Ivy Tech, as an institution, has been around for more than 50 years, and Ivy Tech Northeast has been around for nearly that long (we’re five years behind). In that amount of time, it’s only natural for the community to develop a certain viewpoint or opinion of the College: that of a technical or vocational school.
And why not? The College did start out as Indiana Vocational Technical College. That doesn’t leave a whole lot of room for foreign language and writing classes. Its name didn’t change until 1995, to Ivy Tech State College, then to “Community College” in 2000. Institutional memory is long, and Fort Wayne’s lifers will continue to hear the “tech” in “Ivy Tech” long after this blog post.
Which may make it surprising to some that the College employs a number of published authors. Because community colleges don’t grant tenure, there’s no pressure for its faculty to publish; but, as English instructor Paula Ashe points out, when you teach writing and/or literature, publishing is sort of what you do.
She shares a story of one student who googled her before the first day of class and found her Amazon author page.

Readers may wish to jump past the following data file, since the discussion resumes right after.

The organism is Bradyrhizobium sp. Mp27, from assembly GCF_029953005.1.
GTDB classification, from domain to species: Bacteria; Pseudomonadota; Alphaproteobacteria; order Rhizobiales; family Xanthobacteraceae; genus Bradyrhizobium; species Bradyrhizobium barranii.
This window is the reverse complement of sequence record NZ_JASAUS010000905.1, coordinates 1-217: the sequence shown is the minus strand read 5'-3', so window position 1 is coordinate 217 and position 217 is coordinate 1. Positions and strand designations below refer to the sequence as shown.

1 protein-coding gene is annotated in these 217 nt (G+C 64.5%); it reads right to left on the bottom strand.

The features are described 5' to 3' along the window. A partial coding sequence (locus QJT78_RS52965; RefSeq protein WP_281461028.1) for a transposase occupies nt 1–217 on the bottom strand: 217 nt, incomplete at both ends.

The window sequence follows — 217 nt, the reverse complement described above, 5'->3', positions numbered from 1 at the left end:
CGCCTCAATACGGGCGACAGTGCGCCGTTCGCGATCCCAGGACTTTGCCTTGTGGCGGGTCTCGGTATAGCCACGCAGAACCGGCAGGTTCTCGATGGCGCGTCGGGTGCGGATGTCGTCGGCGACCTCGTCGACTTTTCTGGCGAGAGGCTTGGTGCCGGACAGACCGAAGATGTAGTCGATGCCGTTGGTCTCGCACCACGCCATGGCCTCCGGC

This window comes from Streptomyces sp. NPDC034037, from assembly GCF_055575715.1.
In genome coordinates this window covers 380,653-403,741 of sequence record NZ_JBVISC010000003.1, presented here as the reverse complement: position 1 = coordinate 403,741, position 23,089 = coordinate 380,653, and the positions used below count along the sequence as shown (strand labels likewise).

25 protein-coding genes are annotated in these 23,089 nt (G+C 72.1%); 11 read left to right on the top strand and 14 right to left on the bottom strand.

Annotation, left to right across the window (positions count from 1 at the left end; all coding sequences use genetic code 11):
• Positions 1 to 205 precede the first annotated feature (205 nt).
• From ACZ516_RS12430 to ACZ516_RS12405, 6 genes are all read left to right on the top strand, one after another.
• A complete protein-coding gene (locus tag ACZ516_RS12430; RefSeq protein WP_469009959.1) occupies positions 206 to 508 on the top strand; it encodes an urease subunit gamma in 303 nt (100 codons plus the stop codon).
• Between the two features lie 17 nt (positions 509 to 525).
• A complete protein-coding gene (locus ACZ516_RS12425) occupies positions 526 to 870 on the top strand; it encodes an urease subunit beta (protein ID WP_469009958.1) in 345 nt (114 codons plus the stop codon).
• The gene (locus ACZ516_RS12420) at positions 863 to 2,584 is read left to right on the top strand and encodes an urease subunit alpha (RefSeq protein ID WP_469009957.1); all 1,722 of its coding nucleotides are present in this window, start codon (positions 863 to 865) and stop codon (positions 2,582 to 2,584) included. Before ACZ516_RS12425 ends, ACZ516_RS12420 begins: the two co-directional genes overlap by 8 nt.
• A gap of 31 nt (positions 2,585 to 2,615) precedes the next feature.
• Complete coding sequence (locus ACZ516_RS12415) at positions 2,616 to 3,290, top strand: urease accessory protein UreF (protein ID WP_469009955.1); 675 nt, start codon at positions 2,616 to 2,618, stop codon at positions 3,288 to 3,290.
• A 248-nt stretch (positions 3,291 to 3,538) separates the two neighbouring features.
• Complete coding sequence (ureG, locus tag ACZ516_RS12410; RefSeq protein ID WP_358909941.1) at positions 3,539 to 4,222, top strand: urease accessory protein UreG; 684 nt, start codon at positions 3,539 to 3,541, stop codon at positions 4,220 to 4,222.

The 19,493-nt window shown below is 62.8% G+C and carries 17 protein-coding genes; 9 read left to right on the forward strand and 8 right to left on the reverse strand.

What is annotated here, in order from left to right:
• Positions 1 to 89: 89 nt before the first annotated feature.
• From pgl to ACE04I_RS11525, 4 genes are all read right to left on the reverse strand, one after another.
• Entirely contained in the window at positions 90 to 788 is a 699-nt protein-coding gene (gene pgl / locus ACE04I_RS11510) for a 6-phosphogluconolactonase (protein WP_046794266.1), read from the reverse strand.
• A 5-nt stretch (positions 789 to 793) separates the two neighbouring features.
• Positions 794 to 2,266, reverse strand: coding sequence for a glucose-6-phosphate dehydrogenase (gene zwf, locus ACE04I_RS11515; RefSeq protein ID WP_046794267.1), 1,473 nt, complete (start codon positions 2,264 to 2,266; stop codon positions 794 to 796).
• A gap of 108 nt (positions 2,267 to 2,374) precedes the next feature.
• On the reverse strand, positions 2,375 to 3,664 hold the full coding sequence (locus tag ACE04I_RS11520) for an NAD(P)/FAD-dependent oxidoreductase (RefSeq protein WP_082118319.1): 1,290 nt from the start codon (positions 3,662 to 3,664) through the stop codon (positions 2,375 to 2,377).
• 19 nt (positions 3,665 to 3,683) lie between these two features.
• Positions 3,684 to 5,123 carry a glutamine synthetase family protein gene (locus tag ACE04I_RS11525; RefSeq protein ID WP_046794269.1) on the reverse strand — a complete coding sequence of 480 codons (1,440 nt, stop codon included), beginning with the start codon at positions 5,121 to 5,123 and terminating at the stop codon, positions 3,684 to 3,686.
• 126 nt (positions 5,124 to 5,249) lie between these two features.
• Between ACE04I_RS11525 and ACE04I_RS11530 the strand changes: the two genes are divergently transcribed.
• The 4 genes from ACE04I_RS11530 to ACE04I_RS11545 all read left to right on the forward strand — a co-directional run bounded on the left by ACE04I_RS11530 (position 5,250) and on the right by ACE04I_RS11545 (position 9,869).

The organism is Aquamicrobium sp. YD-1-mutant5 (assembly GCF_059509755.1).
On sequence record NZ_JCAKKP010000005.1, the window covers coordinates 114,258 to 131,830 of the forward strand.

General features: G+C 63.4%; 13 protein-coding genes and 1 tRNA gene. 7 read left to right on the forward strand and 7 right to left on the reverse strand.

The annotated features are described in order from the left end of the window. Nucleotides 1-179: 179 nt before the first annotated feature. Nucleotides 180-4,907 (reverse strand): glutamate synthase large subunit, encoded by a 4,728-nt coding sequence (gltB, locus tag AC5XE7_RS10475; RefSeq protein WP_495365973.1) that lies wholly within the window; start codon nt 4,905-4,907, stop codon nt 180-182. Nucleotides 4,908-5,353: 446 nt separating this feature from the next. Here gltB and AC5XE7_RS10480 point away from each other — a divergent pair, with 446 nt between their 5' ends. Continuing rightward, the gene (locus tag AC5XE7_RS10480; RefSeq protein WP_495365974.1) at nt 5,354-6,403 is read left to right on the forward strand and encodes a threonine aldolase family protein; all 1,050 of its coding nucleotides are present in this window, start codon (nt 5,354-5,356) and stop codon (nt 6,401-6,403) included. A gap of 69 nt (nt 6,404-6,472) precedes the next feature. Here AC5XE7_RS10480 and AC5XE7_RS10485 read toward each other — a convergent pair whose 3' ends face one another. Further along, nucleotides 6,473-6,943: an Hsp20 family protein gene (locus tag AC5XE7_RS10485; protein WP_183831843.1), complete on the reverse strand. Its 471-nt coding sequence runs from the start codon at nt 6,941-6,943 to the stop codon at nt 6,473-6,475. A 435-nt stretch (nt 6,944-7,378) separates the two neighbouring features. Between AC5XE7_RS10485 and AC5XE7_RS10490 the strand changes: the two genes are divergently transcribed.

“‘You have a book.’ His face was shocked,” she says, and she told him, “Yes, I do. Lots of faculty here have books because we write.”
While this is by no means a comprehensive list of all the published work of Ivy Tech faculty, here are some pieces for your reading pleasure:
- “Served Cold: Tales of Revenge and Redemption,” by Gloria Diaz, adjunct faculty in academic skills advancement (A collection of short stories)
- “Resuscitivity,” by Troy Bigelow, English assistant professor (A book of original poems)
- “Four Ghosts” (A compilation of four novellas, including Ashe’s “Mater Nihil”; watch her read an excerpt below)
- “The Covenants of the Prophet Muhammad with the Christians of the World,” by John Morrow, foreign languages professor (a nonfiction work about covenants Muhammad made with Christian communities)